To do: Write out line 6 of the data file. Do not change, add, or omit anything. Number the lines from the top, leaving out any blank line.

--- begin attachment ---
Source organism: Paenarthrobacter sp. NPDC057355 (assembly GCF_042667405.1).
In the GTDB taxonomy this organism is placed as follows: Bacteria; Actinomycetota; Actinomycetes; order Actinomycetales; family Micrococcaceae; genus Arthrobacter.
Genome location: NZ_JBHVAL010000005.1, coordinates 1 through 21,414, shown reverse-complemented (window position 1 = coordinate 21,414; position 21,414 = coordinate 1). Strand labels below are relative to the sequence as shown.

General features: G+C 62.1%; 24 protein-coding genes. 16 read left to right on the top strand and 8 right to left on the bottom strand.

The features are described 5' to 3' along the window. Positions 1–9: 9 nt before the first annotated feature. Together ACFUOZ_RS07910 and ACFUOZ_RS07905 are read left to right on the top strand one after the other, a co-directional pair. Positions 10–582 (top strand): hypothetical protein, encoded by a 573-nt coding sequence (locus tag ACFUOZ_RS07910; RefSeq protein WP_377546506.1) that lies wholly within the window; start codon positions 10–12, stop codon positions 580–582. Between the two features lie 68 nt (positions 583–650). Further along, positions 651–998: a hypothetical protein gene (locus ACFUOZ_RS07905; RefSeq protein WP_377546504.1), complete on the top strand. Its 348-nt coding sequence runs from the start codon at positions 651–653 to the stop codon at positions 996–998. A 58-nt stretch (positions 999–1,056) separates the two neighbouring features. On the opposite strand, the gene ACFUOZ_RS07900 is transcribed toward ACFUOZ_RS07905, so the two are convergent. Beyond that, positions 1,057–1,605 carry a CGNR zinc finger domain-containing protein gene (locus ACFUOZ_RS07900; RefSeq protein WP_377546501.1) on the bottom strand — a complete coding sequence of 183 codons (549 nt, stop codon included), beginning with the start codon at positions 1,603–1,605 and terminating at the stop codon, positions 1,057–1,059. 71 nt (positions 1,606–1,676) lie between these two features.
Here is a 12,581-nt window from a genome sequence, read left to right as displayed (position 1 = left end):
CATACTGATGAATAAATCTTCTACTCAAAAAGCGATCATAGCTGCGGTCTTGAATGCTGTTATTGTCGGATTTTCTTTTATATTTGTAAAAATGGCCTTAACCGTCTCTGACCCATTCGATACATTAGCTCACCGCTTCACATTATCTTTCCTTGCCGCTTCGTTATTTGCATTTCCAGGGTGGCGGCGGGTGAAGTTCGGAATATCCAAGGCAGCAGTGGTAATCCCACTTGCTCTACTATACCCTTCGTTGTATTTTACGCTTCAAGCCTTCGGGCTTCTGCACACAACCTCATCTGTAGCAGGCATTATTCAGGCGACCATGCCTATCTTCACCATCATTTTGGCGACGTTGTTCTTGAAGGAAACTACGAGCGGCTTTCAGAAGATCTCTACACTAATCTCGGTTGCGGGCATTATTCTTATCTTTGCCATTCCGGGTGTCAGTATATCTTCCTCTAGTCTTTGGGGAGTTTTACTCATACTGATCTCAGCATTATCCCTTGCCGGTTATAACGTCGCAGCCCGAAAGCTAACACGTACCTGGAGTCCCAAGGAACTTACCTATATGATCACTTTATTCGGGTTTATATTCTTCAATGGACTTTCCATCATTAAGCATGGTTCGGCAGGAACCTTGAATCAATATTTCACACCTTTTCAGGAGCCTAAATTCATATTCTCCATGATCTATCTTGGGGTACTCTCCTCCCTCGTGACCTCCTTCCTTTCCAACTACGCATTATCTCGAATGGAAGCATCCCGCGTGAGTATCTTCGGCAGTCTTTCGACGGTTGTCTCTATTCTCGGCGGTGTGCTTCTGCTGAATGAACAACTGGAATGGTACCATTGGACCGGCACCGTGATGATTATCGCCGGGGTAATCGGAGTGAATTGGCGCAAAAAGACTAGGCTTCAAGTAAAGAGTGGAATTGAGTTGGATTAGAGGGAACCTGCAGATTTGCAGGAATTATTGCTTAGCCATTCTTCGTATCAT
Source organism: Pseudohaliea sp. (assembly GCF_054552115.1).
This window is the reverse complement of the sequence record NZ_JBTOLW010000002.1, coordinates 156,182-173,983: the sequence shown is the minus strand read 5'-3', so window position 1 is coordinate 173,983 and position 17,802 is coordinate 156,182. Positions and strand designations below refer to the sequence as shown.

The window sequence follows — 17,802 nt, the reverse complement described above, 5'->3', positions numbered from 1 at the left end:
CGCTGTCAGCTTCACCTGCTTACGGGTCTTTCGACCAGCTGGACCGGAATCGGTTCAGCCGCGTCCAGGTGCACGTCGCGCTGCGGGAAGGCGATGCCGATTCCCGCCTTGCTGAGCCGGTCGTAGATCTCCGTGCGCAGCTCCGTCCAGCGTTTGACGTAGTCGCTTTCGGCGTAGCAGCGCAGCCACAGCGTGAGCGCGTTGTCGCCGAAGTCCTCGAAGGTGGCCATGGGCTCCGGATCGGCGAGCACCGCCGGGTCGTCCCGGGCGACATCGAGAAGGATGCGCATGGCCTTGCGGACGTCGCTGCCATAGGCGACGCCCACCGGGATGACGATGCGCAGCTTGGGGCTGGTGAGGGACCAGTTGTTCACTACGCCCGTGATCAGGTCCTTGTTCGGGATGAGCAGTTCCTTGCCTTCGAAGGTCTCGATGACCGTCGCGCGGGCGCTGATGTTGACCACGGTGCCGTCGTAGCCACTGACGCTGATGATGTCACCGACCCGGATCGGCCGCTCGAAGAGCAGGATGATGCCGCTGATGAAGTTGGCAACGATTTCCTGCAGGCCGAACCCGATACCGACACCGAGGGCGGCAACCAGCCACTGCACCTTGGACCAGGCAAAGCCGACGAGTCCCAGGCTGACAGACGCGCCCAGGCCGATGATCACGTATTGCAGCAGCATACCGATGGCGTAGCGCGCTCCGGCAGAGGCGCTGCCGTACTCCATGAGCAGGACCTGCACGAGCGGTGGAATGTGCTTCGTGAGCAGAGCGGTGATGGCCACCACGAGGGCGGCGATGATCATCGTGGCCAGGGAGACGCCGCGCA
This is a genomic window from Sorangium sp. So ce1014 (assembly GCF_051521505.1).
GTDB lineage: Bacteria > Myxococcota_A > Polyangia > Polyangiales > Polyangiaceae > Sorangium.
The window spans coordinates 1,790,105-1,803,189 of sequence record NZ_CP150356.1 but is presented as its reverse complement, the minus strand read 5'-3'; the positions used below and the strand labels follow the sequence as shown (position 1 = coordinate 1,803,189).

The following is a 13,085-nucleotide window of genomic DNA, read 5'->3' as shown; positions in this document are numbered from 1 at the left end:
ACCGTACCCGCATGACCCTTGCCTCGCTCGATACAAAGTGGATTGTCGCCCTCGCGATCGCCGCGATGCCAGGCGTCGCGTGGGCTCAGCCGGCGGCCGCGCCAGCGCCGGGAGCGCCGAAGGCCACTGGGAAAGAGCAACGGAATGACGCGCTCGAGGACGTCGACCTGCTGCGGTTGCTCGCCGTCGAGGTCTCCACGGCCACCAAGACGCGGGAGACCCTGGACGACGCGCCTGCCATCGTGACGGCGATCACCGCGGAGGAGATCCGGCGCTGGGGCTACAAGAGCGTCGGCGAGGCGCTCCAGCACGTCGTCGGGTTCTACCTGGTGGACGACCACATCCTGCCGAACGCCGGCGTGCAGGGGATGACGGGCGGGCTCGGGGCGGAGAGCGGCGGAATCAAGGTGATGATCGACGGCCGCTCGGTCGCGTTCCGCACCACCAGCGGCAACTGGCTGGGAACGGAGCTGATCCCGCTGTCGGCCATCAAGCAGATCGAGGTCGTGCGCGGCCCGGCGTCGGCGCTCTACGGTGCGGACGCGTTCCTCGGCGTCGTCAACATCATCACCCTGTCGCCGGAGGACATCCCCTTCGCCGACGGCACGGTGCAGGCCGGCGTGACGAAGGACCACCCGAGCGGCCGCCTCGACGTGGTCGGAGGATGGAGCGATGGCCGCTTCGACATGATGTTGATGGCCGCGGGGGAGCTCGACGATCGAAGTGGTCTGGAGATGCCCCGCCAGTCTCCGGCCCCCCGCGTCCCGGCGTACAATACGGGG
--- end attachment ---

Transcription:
Here is a 12,581-nt window from a genome sequence, read left to right as displayed (position 1 = left end):